Note that updates for category composition may also occur online, and may occur independently of the updates for prediction. Although updates for category composition can occur independently of the updates for prediction, those skilled in the art will appreciated that for finite data sets, category generation, depending on the method used, can occur before the learning of prediction weights begins.

Moreover, a post-filtering method may apply criteria in various embodiments after the candidate category has been added to the set of categories for prediction purposes. For example, a criterion, such as the number of times a category has been seen as target so far during training, and how well the category may be predicted or may predict, may be used to decide whether the category should be kept. A post filtering method may be executed periodically to lower its overhead. In an embodiment, the criterion of frequency may be applied as a post filter as follows: if the frequency of the category in question is below a threshold from the last time that post filtering was executed, the category may be removed.

Thus the present invention may efficiently learn by trying to improve its predictions over a stream of information input from a rich source such as available online text from such sources as news articles, web pages, and so forth. The system and method may begin predicting categories at the individual character level, and, the system and method may over time build larger and larger categories to predict and help predict categories. New categories are composed during iterations of learning episodes, and hundreds of thousands of recurring categories may be learned. Interestingly, while the learning may be unsupervised, the learning methods are driven by feedback.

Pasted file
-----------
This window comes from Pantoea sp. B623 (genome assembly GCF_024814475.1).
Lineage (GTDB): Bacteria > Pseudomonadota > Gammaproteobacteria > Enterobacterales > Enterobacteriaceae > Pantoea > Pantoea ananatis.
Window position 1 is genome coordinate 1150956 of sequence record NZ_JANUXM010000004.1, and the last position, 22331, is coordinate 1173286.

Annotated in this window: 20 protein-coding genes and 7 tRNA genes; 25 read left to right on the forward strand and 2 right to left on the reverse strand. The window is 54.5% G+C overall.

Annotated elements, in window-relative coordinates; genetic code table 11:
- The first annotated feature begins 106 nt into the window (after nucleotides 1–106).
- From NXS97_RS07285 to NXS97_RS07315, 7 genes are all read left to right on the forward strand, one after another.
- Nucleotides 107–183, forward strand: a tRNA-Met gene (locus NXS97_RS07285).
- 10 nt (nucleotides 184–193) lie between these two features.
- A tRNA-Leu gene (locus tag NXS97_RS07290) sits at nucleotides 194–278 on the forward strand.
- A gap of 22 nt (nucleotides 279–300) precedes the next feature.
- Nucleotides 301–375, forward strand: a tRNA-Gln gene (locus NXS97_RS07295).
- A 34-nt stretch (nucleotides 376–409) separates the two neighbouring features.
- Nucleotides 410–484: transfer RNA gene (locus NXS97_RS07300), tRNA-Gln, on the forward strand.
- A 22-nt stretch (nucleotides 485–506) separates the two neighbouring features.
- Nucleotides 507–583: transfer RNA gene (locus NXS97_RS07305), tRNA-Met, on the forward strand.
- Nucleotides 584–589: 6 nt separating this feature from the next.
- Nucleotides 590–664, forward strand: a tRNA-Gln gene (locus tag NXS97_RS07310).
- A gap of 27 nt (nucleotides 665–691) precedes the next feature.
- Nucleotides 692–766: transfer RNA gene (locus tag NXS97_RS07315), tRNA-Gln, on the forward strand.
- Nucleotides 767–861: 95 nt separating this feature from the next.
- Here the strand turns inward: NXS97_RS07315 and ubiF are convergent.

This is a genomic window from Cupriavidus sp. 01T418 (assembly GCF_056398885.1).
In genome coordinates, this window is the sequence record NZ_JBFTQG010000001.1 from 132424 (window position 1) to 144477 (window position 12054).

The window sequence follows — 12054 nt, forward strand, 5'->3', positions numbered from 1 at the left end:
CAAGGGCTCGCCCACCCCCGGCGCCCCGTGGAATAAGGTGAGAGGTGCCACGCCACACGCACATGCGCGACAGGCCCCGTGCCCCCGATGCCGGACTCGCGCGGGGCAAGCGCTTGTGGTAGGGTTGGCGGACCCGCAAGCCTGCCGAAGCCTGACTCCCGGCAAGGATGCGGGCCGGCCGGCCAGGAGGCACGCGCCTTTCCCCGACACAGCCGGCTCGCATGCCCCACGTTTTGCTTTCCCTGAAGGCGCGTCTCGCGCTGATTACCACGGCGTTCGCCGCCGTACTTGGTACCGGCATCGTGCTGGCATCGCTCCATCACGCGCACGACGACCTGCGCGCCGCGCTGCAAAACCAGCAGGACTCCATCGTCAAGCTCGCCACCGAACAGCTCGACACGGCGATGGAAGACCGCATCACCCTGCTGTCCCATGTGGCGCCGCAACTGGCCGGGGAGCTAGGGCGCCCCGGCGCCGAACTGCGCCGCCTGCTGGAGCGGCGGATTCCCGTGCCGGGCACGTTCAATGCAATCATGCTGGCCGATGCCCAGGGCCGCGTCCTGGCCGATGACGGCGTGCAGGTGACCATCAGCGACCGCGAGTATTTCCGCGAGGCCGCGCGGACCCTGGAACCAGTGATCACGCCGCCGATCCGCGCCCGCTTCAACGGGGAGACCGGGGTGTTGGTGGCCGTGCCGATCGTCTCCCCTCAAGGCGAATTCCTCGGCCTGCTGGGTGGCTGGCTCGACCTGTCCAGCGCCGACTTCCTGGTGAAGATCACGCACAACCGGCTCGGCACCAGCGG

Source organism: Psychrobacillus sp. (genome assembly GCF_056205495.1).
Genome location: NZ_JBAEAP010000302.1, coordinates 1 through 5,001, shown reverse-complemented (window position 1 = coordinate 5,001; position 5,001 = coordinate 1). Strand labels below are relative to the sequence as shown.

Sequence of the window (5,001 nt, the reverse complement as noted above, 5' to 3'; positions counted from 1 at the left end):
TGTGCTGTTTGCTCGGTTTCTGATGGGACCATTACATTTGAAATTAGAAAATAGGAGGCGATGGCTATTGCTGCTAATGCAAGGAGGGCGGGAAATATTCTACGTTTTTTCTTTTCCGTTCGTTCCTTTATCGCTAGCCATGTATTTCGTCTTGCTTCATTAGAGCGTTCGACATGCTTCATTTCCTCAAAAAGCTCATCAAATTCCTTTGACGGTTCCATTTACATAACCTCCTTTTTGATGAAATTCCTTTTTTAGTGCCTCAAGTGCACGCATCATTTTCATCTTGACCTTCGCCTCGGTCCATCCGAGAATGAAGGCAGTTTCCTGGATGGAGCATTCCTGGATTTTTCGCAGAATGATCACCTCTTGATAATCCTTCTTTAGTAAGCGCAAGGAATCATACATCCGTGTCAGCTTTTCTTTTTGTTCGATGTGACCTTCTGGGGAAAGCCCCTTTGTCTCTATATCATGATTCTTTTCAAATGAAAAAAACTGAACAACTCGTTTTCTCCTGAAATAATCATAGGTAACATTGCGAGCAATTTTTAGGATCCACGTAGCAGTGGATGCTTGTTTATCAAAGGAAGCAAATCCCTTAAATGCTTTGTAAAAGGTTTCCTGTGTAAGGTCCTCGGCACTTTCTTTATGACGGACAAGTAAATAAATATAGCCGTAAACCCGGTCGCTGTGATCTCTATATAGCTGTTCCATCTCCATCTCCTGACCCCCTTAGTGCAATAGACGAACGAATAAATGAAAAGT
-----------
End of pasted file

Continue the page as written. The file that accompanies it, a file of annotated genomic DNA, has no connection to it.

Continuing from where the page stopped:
As can be seen from the foregoing detailed description, the present invention provides an improved system and method for efficiently learning a network of categories using prediction. A learning engine may receive a stream of characters and incrementally segment the stream of characters beginning with individual characters into larger and larger categories. Advantageously, iterative episodes of prediction and learning of categories for large scale applications may result in hundreds of thousands of categories connected by millions of prediction edges. Such a system and method may support many applications for efficiently learning a network of categories using prediction. As a result, the system and method provide significant advantages and benefits needed in contemporary computing.

While the invention is susceptible to various modifications and alternative constructions, certain illustrated embodiments thereof are shown in the drawings and have been described above in detail. It should be understood, however, that there is no intention to limit the invention to the specific forms disclosed, but on the contrary, the intention is to cover all modifications, alternative constructions, and equivalents falling within the spirit and scope of the invention.

Classifications
U.S. Classification704/232, 704/E15.017
International ClassificationG10L15/16
Cooperative ClassificationG06F17/276
European ClassificationG06F17/27P
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Oct 18, 2007ASAssignment
Owner name: YAHOO!INC., CALIFORNIA
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Effective date: 20071018